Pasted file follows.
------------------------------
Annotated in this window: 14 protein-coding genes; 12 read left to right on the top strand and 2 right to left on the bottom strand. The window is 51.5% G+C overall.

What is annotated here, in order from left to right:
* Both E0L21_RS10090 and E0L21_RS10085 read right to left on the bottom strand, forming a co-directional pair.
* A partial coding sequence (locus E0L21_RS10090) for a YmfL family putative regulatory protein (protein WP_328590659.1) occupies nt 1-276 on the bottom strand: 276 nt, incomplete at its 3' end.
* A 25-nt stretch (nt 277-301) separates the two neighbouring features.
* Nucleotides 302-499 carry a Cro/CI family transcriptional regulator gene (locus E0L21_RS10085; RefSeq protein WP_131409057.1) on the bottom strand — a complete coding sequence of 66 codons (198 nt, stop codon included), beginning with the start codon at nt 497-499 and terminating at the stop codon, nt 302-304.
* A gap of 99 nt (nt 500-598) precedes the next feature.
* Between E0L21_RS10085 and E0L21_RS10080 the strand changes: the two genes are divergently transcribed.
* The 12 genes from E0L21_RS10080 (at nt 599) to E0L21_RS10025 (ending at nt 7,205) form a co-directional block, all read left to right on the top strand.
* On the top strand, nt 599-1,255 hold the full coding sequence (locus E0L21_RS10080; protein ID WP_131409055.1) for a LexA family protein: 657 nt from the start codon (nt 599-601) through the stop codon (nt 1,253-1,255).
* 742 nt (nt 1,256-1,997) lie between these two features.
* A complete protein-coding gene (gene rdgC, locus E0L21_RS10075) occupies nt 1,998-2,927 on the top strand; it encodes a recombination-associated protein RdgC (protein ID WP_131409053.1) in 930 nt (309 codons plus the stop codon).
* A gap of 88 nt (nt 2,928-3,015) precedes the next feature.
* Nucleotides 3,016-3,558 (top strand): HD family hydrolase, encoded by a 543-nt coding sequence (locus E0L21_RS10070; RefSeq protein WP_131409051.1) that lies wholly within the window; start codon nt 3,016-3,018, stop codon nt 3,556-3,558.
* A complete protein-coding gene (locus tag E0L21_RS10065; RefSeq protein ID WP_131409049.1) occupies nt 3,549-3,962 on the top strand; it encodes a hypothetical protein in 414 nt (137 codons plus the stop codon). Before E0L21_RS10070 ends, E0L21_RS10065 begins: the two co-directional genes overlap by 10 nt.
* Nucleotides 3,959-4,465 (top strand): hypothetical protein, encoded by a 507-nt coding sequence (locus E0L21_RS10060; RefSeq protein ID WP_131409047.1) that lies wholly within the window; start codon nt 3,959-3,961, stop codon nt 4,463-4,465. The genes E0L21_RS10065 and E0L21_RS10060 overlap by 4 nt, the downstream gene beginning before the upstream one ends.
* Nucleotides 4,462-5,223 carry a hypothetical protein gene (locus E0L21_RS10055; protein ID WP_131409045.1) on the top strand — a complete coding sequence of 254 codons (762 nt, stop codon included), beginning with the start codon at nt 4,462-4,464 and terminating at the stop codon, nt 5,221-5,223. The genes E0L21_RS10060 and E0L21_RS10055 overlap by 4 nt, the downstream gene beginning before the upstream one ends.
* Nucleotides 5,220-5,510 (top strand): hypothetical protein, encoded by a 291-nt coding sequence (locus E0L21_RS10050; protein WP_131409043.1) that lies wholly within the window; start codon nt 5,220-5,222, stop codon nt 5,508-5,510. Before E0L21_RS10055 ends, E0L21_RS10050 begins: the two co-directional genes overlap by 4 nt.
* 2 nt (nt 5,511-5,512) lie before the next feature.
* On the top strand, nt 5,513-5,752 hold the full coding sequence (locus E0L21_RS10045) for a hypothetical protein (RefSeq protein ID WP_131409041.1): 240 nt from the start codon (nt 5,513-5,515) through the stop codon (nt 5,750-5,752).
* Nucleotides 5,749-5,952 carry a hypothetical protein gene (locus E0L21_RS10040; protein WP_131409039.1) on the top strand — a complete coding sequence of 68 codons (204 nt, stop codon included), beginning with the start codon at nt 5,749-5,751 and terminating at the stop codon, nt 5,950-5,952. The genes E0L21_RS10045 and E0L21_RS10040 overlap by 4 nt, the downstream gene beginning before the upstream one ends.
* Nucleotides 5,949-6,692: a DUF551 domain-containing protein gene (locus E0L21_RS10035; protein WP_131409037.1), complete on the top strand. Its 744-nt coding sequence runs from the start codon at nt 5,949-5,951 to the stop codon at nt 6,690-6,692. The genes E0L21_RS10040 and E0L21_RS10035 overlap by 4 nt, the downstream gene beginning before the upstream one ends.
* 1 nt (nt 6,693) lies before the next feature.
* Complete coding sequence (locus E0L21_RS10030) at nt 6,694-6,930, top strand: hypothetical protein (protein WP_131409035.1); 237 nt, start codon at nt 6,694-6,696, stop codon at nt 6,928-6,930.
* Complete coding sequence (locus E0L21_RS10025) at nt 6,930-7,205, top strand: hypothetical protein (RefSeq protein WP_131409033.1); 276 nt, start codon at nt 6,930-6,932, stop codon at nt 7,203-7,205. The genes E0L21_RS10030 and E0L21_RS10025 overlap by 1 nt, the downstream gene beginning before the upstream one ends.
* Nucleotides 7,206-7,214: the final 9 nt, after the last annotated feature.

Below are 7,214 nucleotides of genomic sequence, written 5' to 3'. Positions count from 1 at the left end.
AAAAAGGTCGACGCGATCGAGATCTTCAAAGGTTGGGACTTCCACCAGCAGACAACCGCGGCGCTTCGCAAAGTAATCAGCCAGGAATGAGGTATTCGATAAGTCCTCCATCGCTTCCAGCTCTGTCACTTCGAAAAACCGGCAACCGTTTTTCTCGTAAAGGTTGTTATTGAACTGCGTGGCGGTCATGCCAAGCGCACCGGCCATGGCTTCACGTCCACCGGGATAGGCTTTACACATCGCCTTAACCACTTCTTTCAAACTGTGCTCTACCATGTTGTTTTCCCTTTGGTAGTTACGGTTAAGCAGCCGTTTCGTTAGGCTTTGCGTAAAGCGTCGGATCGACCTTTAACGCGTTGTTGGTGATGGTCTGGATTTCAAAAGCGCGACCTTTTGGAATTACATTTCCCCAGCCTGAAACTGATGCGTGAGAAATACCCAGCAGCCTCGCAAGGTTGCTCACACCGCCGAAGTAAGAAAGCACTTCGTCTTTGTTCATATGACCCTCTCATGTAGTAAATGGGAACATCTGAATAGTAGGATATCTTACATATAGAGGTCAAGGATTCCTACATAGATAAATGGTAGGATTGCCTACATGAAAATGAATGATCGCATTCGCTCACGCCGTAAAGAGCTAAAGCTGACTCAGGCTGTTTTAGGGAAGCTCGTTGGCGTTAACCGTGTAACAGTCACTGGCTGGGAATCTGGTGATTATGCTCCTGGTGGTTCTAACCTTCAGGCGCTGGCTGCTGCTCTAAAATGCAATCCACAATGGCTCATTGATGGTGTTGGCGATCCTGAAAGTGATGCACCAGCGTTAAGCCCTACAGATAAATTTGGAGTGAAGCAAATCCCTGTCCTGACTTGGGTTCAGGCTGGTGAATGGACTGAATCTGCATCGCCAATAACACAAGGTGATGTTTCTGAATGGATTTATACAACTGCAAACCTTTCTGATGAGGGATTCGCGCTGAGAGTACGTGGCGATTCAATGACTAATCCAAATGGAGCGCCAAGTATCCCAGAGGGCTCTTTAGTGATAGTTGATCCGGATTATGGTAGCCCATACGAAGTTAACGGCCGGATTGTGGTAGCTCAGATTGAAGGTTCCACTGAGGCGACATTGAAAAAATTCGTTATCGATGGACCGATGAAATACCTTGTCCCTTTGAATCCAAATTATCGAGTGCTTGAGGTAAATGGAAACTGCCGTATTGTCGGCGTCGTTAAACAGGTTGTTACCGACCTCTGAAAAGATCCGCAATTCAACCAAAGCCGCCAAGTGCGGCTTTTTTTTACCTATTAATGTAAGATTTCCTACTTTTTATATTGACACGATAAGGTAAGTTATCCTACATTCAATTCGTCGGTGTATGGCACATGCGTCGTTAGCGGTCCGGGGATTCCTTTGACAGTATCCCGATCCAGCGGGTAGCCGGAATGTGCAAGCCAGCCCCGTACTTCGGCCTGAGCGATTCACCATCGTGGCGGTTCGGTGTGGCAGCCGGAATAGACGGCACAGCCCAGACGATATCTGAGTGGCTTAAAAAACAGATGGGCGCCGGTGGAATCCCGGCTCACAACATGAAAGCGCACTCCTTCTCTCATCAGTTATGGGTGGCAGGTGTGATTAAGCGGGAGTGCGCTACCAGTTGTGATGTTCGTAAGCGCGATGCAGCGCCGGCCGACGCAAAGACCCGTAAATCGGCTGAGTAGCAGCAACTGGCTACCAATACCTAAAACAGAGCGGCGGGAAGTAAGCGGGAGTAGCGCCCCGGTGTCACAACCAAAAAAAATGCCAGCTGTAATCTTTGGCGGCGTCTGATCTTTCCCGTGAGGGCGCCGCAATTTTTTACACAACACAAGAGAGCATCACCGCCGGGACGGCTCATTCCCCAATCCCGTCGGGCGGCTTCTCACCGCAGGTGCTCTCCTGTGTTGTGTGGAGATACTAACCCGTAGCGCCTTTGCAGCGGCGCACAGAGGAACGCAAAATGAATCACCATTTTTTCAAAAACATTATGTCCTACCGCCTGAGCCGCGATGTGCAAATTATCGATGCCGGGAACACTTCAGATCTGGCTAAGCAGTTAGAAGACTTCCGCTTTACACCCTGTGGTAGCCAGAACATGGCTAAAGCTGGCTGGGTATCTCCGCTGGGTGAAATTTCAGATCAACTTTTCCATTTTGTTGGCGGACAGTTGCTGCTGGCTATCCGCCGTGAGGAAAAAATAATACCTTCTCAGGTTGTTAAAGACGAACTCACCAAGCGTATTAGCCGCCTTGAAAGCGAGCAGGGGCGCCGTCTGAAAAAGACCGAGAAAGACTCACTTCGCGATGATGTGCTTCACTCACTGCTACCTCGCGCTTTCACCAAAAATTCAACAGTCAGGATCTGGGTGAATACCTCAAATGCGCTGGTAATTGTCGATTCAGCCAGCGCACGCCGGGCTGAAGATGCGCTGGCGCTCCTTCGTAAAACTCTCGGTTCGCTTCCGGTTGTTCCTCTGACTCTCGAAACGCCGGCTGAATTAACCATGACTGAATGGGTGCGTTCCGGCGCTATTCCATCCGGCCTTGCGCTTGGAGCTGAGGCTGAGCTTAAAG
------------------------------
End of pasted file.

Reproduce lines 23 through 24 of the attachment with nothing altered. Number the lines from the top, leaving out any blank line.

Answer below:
* 1 nt (nt 6,693) lies before the next feature.
* Complete coding sequence (locus E0L21_RS10030) at nt 6,694-6,930, top strand: hypothetical protein (protein WP_131409035.1); 237 nt, start codon at nt 6,694-6,696, stop codon at nt 6,928-6,930.